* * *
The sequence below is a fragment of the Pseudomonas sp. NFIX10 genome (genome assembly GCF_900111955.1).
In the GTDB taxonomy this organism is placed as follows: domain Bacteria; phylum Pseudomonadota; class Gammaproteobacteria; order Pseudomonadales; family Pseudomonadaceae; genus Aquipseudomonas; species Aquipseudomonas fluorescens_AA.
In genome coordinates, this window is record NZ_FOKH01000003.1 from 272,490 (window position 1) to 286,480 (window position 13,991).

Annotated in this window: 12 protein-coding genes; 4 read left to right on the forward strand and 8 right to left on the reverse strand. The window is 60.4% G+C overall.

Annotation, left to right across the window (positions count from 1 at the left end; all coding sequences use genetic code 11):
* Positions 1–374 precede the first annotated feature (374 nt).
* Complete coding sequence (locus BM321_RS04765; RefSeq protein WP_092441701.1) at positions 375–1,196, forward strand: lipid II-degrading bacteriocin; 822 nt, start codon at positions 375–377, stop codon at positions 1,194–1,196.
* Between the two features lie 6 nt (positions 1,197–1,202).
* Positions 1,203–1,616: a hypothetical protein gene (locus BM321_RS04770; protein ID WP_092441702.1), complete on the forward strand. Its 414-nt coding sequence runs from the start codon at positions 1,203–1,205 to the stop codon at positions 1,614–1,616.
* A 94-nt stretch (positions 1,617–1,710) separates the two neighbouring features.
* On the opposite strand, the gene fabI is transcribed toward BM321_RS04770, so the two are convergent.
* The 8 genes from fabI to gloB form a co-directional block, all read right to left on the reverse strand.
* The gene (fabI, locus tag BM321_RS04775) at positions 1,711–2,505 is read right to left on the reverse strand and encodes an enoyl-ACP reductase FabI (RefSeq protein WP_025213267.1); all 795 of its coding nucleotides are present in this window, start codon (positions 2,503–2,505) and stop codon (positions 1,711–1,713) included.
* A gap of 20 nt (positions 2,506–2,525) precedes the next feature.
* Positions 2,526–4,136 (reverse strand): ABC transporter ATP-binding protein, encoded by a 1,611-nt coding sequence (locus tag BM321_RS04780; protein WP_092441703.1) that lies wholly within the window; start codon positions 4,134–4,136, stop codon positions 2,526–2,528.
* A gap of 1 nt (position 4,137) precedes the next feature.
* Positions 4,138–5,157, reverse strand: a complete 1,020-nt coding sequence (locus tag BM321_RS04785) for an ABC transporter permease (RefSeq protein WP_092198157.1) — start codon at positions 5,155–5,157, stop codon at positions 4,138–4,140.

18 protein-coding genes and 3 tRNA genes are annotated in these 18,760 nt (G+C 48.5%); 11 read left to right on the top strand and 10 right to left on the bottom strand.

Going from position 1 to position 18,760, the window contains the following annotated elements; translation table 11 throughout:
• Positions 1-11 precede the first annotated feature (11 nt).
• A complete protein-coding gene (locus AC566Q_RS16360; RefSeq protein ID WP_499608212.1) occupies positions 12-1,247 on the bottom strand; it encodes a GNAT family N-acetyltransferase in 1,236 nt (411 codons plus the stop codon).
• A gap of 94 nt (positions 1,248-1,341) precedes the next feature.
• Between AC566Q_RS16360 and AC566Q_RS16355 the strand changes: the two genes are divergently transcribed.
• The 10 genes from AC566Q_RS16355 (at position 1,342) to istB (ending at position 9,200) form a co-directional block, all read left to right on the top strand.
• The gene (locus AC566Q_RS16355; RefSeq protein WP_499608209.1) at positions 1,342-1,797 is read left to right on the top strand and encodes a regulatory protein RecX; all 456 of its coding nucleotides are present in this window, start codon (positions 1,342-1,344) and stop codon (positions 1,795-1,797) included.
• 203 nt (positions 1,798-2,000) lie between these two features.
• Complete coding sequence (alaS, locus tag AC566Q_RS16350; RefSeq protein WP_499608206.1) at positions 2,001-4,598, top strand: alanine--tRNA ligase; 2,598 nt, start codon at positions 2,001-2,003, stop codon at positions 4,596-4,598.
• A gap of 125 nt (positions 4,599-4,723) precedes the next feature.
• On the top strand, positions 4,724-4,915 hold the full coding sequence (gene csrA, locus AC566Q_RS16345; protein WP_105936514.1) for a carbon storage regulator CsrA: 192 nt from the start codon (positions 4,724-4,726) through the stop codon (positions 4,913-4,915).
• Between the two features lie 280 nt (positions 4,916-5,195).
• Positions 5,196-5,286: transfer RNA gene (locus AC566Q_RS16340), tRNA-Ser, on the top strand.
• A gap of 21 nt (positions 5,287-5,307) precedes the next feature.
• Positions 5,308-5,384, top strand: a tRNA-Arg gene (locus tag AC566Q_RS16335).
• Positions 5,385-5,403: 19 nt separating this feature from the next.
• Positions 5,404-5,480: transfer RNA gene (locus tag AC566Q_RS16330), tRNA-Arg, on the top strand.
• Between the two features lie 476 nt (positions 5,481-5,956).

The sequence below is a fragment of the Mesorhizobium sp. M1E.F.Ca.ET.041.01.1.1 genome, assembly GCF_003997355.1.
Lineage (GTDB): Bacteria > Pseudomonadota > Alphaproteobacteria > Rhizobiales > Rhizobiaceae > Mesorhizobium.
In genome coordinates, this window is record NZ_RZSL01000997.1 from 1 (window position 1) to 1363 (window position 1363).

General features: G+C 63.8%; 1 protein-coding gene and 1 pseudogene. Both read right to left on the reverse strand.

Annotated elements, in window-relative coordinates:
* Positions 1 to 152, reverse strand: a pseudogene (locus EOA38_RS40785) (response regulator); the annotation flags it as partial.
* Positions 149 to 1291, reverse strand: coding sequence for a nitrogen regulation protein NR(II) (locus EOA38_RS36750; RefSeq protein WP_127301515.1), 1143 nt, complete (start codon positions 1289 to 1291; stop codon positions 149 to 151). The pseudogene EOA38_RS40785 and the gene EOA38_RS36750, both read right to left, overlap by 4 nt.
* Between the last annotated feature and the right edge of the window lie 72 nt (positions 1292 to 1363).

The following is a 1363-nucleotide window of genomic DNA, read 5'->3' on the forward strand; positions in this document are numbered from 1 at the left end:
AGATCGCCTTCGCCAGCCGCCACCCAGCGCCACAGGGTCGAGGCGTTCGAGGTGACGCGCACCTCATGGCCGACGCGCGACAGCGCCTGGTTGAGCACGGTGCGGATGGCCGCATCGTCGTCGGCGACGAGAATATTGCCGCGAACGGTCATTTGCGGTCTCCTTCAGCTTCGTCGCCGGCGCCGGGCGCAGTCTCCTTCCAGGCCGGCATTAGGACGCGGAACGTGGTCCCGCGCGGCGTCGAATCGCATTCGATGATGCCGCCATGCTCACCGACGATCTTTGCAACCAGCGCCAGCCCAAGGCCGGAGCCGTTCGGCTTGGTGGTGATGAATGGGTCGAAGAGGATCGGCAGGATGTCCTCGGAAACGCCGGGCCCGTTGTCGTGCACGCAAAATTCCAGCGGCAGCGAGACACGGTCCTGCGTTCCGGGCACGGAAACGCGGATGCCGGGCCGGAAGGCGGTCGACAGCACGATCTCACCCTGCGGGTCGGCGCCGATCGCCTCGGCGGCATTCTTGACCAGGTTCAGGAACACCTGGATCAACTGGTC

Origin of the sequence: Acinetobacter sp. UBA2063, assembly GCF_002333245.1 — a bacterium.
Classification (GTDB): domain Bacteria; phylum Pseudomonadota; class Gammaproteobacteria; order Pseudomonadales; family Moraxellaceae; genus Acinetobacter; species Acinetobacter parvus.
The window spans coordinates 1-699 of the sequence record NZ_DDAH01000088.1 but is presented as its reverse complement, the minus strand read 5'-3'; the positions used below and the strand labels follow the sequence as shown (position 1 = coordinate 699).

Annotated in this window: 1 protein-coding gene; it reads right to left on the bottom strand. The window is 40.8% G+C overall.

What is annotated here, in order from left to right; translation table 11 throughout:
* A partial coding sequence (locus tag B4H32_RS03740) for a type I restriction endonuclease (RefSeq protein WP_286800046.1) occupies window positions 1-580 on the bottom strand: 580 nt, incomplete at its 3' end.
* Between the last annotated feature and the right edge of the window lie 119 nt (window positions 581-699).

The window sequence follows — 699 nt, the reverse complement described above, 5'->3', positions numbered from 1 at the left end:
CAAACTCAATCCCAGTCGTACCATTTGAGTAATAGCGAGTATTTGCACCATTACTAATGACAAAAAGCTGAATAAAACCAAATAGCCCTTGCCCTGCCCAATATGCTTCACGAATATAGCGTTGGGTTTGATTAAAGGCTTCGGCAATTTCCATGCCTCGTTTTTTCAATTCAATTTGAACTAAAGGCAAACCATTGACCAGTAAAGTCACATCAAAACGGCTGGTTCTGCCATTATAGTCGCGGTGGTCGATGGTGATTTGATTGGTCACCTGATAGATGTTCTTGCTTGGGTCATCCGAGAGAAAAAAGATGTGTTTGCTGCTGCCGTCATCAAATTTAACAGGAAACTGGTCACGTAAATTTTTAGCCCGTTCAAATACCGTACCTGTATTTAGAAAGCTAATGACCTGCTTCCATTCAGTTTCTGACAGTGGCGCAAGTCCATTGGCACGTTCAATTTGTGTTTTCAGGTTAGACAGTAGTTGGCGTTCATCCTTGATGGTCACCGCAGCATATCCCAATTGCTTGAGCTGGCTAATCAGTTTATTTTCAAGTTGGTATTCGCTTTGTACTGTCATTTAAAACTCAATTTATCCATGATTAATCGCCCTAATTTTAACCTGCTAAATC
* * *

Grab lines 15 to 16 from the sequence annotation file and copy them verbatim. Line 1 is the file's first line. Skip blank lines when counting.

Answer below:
* Positions 2,526–4,136 (reverse strand): ABC transporter ATP-binding protein, encoded by a 1,611-nt coding sequence (locus tag BM321_RS04780; protein WP_092441703.1) that lies wholly within the window; start codon positions 4,134–4,136, stop codon positions 2,526–2,528.
* A gap of 1 nt (position 4,137) precedes the next feature.